China plans to roll out the use of ethanol in gasoline across the country by 2020, state media reported on September 13 citing a government document issued by 15 central ministerial departments, in a push to accelerate fossil fuels to clean energy.
Ethanol gasoline, also known as E10, refers to gasoline that is blended with 10% of ethanol by volume.
The vigorous promotion of the new car fuel to all over the country by Chinese government comes as one of efforts to combat increasing smog issues, which enveloped northern region especially in winters.
"Ethanol gas can effectively reduce automobile emissions as it has higher oxygen content and help gas with full combustion," said a governmental official.
Data shows among the proportion of E10 emission, carbon oxide, carbon bioxide, hydrocarbon are respectively 1.8%, 2.4% and 12.9% less than what're in common gas emission.
This news has also greatly boosted confidence inside the agricultural industry. The government said late last year it would aim to double ethanol output by 2020 amid growing pressure to whittle down mountains of ageing corn in state warehouses.
China built up state corn reserves estimated at about 200 million tonnes, equivalent to a year of demand, following a now discontinued government stockpiling scheme that was aimed at supporting farmers.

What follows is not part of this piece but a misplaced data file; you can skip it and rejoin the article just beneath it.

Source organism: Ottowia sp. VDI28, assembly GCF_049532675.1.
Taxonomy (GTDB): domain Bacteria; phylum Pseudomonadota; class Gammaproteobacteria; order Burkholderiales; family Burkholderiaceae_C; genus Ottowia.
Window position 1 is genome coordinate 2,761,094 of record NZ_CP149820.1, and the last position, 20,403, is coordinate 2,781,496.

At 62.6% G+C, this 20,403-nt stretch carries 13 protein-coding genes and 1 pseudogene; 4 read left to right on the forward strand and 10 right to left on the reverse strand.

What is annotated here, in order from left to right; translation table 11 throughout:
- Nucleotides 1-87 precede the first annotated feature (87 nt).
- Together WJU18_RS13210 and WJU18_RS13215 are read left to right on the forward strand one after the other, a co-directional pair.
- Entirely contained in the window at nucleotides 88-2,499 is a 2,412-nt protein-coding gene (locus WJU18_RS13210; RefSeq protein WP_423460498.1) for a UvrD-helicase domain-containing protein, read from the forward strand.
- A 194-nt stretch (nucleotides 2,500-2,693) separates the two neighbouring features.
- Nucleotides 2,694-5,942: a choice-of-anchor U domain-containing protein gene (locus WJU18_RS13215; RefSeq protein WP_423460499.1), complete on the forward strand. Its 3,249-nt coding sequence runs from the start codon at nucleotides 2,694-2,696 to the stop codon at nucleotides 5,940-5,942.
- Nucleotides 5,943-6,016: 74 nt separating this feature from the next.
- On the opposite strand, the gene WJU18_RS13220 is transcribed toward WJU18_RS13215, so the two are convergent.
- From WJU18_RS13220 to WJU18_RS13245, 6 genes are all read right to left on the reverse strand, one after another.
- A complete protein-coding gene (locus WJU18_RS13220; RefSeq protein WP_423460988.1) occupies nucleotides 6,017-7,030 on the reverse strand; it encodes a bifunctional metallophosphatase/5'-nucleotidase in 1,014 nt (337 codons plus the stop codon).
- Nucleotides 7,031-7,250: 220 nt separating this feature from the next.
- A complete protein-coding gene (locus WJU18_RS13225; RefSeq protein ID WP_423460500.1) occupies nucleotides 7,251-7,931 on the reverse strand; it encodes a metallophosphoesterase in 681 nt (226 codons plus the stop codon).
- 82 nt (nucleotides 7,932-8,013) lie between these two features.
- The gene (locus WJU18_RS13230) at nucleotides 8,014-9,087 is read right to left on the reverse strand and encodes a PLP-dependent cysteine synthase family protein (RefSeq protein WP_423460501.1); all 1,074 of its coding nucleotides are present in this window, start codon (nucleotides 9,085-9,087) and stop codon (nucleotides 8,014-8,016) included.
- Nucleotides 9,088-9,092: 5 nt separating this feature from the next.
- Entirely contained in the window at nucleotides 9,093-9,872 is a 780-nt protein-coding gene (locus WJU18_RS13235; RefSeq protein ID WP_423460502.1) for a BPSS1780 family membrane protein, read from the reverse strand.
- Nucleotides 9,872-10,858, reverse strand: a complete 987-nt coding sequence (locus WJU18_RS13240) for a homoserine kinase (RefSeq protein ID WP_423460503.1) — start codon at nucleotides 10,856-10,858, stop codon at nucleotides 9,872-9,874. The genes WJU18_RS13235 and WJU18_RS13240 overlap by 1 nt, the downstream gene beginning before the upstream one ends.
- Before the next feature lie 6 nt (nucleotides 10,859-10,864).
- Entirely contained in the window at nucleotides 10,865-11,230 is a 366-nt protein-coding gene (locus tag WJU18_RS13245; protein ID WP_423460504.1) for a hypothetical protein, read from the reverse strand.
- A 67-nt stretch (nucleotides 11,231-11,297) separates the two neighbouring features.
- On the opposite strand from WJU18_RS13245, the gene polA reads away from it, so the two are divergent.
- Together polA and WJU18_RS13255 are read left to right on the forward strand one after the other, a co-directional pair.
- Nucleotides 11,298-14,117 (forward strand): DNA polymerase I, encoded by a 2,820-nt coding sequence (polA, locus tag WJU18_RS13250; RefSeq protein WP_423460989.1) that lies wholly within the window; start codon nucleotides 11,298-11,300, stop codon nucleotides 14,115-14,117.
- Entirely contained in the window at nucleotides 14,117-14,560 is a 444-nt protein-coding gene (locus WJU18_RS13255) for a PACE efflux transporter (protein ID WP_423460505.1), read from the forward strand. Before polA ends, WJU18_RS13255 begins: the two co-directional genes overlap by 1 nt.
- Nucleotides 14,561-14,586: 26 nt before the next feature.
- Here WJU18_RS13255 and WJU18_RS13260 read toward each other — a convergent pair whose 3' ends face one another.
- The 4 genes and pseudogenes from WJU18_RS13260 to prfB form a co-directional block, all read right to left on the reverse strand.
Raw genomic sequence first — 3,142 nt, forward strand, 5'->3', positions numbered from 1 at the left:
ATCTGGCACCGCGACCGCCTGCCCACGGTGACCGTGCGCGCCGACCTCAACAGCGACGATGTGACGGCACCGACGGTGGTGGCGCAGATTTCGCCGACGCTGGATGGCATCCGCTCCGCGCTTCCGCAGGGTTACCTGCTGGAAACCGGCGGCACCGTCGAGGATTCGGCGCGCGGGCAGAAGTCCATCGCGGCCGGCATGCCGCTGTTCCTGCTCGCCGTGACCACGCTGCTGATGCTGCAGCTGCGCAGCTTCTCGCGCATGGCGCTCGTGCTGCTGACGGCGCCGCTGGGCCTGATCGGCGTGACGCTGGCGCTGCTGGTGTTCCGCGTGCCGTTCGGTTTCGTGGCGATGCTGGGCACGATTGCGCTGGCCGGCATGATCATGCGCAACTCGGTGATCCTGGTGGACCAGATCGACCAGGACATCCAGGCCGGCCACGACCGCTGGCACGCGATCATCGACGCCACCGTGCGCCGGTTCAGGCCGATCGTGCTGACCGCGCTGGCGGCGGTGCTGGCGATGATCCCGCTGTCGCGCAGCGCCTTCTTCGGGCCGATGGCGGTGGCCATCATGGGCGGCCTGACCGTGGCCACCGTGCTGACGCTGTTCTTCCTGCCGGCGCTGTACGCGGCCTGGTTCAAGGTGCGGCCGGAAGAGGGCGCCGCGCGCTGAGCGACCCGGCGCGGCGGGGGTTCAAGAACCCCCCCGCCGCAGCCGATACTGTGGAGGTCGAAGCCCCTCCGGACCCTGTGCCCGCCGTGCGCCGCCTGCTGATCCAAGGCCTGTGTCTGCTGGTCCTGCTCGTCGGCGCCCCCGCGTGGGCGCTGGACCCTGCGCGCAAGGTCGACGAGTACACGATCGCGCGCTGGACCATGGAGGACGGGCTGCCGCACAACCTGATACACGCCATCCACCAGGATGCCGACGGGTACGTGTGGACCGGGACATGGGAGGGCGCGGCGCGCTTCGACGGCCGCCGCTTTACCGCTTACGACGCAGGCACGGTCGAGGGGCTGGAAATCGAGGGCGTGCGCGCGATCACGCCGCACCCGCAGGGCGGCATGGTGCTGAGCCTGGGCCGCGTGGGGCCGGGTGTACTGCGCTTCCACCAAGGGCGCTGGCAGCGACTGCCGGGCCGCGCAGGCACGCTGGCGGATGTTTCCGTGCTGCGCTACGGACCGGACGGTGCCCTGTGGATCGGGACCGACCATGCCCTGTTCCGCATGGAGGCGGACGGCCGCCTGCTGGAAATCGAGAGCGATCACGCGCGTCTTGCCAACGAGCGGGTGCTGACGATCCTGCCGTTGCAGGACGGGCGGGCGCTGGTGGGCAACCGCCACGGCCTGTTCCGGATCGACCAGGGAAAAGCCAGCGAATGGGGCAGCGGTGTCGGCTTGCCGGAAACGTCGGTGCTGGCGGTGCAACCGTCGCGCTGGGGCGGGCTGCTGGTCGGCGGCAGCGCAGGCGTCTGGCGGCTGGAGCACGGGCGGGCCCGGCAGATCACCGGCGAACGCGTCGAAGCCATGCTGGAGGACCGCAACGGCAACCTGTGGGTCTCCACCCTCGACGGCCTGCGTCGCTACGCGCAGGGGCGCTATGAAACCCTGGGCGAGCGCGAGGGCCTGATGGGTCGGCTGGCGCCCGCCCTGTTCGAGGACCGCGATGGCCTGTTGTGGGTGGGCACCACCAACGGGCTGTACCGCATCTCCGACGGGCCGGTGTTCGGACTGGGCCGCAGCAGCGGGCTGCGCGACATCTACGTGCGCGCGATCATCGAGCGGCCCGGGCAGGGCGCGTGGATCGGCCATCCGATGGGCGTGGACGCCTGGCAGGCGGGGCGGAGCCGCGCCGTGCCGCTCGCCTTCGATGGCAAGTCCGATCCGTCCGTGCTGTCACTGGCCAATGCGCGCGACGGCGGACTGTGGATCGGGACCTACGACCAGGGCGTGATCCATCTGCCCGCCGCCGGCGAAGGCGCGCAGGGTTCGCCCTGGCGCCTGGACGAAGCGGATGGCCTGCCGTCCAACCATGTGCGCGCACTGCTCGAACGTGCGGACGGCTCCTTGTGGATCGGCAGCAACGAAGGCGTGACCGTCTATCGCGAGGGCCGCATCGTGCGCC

The September 13's document said the government also aims to have large-scale domestic production of cellulosic biofuels, which are made from sources such as grasses, trees and crop waste, by 2025.
The effort to promote the country's fledging biofuel consumption will also relieve China's dependence on oil import. Data shows 69.39% of the country's crude oil comes from other countries over January-July.
On September 9, the government said it has begun studying when to ban the production and sale of cars using traditional fuels.
The new policy will also benefit domestic coal chemical industry. Currently, there are two major ways to get ethanol, one of which is coal to ethanol.
China's gasoline output totaled 129.32 million tonnes in 2016, according to statistics data, fuel ethanol demand was deducted at 12.93 million tonnes on the basis of 1:10 proportion. Apart from output produced from corns, there were about 10-million-tonne-demand space for coal chemical industry.
China's use of renewable-based fuel lags the rest of the world, with only 3 million tonnes consumption in 2016, or less than 1% of total fuel use, the official added.
China is currently the world's third-largest ethanol producer, but with output of about 2.1 million tonnes a year, production is a long way behind global leaders Brazil and the United States.
(Writing by Alex Guo Editing by Harry Huo)
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